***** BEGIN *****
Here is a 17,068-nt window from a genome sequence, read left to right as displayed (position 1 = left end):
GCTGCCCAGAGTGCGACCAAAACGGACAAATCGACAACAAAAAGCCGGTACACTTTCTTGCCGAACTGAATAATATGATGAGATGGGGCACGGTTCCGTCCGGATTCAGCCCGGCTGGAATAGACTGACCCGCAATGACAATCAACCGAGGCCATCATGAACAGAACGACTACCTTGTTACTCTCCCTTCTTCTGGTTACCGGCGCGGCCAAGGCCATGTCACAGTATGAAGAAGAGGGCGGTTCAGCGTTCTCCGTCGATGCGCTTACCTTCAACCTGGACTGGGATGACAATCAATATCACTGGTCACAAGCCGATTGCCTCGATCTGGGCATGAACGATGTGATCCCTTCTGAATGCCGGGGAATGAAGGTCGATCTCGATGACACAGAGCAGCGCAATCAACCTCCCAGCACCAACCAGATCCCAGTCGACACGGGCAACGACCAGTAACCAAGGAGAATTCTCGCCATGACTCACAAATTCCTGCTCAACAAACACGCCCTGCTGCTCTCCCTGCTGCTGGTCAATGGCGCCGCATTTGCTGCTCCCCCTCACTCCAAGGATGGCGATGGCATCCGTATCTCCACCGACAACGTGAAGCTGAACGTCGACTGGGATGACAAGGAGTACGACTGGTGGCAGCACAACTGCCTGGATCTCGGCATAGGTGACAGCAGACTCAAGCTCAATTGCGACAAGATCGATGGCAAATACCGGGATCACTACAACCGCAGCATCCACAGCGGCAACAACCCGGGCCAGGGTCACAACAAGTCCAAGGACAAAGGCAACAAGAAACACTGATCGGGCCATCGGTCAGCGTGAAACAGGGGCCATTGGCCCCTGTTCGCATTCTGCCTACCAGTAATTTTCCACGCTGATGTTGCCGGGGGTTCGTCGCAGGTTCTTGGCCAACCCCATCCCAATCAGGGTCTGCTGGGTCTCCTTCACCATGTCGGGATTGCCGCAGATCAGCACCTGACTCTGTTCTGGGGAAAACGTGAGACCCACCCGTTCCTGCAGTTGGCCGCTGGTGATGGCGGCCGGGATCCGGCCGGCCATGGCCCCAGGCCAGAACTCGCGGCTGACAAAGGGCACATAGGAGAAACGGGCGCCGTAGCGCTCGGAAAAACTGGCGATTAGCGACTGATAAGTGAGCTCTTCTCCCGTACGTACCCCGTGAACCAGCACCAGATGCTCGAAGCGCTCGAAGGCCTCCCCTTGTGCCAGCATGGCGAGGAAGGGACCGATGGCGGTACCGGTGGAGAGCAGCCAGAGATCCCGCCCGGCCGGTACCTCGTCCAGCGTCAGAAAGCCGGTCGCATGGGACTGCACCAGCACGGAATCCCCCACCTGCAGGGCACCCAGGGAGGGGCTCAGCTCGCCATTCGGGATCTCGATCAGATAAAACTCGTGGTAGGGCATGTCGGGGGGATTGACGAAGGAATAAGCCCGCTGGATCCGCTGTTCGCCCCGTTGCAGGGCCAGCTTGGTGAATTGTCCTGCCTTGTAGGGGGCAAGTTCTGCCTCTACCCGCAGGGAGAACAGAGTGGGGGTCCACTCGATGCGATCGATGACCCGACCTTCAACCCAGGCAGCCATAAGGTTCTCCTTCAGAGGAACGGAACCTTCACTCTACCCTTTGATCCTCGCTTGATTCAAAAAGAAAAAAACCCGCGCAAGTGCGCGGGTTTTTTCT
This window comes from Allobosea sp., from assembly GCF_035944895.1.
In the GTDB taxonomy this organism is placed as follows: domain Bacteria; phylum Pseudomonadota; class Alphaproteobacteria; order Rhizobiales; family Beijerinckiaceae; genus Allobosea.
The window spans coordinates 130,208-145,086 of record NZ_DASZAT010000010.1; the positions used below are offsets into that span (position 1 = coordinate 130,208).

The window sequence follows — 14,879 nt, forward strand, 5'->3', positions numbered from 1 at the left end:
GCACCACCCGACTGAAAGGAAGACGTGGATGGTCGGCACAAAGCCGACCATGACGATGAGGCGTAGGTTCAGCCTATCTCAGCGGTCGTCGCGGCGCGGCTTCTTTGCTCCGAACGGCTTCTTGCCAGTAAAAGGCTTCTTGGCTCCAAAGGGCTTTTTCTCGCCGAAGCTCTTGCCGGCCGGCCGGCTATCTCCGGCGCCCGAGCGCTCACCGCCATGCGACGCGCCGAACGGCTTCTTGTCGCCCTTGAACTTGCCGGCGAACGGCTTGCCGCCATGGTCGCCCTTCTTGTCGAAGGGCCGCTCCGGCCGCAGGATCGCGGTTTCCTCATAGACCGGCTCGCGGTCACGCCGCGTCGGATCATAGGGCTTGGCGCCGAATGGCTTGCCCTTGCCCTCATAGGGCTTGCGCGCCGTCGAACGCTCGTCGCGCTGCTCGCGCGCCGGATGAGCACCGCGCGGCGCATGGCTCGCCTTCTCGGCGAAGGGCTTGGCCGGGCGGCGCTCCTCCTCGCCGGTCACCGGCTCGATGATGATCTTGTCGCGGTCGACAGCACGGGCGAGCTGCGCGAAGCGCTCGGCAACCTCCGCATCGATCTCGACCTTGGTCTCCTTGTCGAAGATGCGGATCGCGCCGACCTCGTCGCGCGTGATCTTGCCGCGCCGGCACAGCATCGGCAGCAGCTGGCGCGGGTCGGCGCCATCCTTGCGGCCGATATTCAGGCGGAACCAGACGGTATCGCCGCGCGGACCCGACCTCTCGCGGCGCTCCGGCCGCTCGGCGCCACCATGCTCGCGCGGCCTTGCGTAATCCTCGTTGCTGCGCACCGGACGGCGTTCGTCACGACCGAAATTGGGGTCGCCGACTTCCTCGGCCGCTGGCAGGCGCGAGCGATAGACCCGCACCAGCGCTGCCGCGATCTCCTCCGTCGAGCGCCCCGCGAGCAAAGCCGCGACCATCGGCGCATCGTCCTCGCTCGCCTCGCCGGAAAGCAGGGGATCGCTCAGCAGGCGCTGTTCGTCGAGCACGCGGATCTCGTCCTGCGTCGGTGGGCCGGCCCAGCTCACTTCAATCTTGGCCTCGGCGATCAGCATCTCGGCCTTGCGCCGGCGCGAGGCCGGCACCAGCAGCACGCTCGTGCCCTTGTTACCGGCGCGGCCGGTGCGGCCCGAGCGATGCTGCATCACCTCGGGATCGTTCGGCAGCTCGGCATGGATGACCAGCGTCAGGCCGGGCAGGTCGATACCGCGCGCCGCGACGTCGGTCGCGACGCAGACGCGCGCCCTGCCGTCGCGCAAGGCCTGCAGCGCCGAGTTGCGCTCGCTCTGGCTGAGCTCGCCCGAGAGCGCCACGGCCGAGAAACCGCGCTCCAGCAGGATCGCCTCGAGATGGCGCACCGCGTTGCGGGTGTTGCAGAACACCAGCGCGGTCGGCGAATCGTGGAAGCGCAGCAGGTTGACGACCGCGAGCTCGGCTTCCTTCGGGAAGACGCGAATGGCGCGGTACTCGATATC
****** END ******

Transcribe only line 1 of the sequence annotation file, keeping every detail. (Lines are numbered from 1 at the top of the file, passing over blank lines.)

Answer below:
Here is a 17,068-nt window from a genome sequence, read left to right as displayed (position 1 = left end):